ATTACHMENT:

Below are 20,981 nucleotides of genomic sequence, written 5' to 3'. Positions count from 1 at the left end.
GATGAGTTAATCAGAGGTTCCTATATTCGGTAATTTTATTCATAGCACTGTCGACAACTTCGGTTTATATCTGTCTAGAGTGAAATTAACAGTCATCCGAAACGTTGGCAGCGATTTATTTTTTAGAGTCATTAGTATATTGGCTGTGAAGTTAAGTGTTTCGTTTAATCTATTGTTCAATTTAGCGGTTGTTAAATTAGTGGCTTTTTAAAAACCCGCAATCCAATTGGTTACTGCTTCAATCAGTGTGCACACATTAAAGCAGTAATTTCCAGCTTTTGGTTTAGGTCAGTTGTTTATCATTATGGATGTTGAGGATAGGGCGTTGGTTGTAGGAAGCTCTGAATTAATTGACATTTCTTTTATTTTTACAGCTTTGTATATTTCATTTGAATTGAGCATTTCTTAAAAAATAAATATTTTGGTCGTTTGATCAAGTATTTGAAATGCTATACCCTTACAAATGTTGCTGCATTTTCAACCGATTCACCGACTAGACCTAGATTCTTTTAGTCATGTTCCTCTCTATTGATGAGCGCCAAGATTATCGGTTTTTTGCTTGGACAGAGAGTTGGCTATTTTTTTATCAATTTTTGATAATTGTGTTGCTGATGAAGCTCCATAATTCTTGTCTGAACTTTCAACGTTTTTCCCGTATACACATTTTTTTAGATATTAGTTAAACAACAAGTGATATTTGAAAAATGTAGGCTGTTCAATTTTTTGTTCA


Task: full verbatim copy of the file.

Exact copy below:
Below are 20,981 nucleotides of genomic sequence, written 5' to 3'. Positions count from 1 at the left end.
GATGAGTTAATCAGAGGTTCCTATATTCGGTAATTTTATTCATAGCACTGTCGACAACTTCGGTTTATATCTGTCTAGAGTGAAATTAACAGTCATCCGAAACGTTGGCAGCGATTTATTTTTTAGAGTCATTAGTATATTGGCTGTGAAGTTAAGTGTTTCGTTTAATCTATTGTTCAATTTAGCGGTTGTTAAATTAGTGGCTTTTTAAAAACCCGCAATCCAATTGGTTACTGCTTCAATCAGTGTGCACACATTAAAGCAGTAATTTCCAGCTTTTGGTTTAGGTCAGTTGTTTATCATTATGGATGTTGAGGATAGGGCGTTGGTTGTAGGAAGCTCTGAATTAATTGACATTTCTTTTATTTTTACAGCTTTGTATATTTCATTTGAATTGAGCATTTCTTAAAAAATAAATATTTTGGTCGTTTGATCAAGTATTTGAAATGCTATACCCTTACAAATGTTGCTGCATTTTCAACCGATTCACCGACTAGACCTAGATTCTTTTAGTCATGTTCCTCTCTATTGATGAGCGCCAAGATTATCGGTTTTTTGCTTGGACAGAGAGTTGGCTATTTTTTTATCAATTTTTGATAATTGTGTTGCTGATGAAGCTCCATAATTCTTGTCTGAACTTTCAACGTTTTTCCCGTATACACATTTTTTTAGATATTAGTTAAACAACAAGTGATATTTGAAAAATGTAGGCTGTTCAATTTTTTGTTCA